ANTIOCH -- City leaders took a first step this week toward ensuring money from a recent voter-approved sales tax will go to police by setting parameters for the measure's citizens oversight committee.

Antioch lawmakers have been adamant that Measure C will be spent as it was promoted to voters, solely toward police staffing and reducing blight. Critics and some residents remain leery about trusting the City Council, pointing out the estimated $4.7 million per year in revenue will go into the city's general fund, where it can be used for any legal municipal purpose.

The City Council on Tuesday added several measures to the seven-member committee to alleviate doubts, including insisting on more public meetings for the board to show transparency and that candidate applications spell out the city's public safety goals.

"There's going to be a degree of establishing trust and accountability with the public," Councilman Gary Agopian said. "The point of this is the public is involved, and the public sees the members of the public that are involved."

Mayor Wade Harper added: "What we really want is oversight, not just check the box. We literally want oversight of this."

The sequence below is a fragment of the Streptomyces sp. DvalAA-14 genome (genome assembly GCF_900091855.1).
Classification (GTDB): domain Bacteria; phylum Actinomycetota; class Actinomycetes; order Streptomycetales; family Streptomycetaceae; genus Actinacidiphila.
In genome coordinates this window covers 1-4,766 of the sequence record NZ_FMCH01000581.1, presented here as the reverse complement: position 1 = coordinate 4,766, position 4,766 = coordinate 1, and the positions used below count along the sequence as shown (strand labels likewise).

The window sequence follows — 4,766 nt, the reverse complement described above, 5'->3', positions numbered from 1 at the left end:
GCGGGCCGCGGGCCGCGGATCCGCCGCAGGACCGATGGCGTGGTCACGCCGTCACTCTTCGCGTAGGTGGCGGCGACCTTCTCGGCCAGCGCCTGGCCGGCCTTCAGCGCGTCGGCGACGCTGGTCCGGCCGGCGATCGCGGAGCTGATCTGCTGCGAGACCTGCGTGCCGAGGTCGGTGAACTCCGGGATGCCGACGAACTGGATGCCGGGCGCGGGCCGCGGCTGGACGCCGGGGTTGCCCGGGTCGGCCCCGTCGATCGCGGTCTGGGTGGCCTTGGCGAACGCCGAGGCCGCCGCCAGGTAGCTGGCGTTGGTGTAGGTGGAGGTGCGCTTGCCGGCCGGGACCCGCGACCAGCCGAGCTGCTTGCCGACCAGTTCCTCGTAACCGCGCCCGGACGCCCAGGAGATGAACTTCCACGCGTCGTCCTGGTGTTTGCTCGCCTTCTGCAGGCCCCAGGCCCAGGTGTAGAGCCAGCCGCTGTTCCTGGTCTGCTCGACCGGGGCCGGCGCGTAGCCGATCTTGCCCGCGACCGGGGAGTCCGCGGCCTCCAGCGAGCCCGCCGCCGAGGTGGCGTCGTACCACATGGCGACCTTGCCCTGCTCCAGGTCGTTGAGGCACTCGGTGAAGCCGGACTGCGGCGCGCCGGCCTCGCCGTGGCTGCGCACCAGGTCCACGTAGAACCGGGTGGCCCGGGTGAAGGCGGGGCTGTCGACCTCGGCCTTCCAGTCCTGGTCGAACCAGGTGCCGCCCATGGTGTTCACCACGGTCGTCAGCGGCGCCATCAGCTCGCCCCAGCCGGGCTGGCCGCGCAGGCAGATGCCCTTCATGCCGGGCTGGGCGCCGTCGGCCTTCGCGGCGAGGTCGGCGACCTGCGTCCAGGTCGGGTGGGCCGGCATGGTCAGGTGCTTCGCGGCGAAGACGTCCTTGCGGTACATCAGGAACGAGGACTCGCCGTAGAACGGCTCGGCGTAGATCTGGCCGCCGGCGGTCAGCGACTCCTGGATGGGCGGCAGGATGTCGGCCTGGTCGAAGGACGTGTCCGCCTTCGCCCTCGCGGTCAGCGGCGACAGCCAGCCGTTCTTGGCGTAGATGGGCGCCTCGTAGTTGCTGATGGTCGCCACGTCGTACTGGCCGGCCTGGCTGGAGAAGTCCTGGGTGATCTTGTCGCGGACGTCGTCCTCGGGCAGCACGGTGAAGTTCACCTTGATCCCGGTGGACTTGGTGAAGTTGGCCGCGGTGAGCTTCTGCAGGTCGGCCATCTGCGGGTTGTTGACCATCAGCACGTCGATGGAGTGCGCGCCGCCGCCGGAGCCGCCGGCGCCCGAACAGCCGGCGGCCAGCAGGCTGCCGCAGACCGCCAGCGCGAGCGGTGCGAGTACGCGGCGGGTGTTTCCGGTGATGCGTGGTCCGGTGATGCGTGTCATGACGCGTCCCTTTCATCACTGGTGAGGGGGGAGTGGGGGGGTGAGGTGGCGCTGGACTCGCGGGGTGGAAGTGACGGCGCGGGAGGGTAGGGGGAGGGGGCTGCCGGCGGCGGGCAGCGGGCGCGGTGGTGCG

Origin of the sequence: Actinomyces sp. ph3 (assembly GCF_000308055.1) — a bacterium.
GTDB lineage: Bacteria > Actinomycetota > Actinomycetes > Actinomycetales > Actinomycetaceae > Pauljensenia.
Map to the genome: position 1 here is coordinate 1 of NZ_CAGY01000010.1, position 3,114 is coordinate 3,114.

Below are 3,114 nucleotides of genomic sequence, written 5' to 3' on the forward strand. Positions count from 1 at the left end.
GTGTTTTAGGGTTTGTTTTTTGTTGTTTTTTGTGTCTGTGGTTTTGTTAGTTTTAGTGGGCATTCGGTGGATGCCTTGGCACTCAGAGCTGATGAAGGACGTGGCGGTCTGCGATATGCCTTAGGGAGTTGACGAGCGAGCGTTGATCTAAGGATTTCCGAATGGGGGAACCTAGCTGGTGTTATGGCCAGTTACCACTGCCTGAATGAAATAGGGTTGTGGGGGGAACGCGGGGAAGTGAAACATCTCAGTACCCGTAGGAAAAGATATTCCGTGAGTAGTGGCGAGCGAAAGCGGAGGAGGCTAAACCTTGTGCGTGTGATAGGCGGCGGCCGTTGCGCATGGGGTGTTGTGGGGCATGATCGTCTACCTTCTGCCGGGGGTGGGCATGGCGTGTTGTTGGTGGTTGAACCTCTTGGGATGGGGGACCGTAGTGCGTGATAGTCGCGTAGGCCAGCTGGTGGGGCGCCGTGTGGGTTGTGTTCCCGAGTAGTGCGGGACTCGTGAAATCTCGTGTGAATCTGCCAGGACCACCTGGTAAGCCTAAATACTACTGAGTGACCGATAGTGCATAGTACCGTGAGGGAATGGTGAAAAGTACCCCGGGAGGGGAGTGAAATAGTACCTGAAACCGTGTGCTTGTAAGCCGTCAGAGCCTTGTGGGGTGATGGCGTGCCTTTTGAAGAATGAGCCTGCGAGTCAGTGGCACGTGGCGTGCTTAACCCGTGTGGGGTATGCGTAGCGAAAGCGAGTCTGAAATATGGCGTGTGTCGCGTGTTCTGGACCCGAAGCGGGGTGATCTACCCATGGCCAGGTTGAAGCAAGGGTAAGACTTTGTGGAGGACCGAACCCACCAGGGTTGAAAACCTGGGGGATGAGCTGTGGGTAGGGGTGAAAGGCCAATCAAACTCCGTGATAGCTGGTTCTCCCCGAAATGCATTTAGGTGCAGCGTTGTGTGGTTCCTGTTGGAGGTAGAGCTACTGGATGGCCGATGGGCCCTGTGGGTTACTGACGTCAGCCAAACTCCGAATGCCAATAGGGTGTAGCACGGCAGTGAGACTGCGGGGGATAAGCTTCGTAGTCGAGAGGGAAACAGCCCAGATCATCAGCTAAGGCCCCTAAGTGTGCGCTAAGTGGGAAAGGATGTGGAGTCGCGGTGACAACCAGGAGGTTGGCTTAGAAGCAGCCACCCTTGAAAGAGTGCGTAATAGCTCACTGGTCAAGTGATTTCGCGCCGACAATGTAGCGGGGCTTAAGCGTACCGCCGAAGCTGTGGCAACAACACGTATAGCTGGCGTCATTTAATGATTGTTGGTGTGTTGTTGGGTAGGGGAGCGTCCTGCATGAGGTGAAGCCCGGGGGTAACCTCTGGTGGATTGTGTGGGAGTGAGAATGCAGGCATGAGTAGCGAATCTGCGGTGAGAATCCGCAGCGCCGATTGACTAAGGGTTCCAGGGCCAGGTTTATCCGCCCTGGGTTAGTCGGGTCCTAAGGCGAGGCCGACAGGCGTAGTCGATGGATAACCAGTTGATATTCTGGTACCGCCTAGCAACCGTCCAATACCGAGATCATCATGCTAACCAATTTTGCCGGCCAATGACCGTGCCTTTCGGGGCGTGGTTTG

Antioch will accept applications for the oversight board, which will review all revenue raised and expenditures from Measure C, until Jan. 16. At least one member of the oversight board will be required to have a financial, accounting or auditing background. The board will meet at least twice a year.


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The council decided that the mayor and councilmember who sit on the city's budget subcommittee should make candidate recommendations, at least initially. Harper and Agopian are currently on that committee.

"I think that we're being very cautious. We've heard enough that some (in the public) don't believe us, so we're trying to make it as transparent as possible," Mayor Pro Tem Mary Rocha said.

"We want to give this committee as much teeth as we can. We really want it to be trustworthy," Agopian said.

The council also insisted on getting reports from the committee or finance department on how the money is being spent each quarter when police Chief Allan Cantando gives his report on the status of the police department.

An independent auditor will also complete yearly reports of raised revenue and expenditures for Measure C, which kicks in April 1. The oversight committee will also review expenditures in the spring around the time the city sets its annual budget.

Antioch is taking applications to fill the seven-member committee through 5 p.m. on Jan. 16. The committee will be appointed to staggered terms: four members for four-year terms and three for two-year terms.

For more information, visit www.ci.antioch.ca.us.

Contact Paul Burgarino at 925-779-7164. Follow him at Twitter.com/paulburgarino.

To apply
Antioch is taking applications to fill the seven-member committee through 5 p.m. on Jan. 16. The committee will be appointed to staggered terms: four members for four-year terms and three for two-year terms.
For more information, visit www.ci.antioch.ca.us.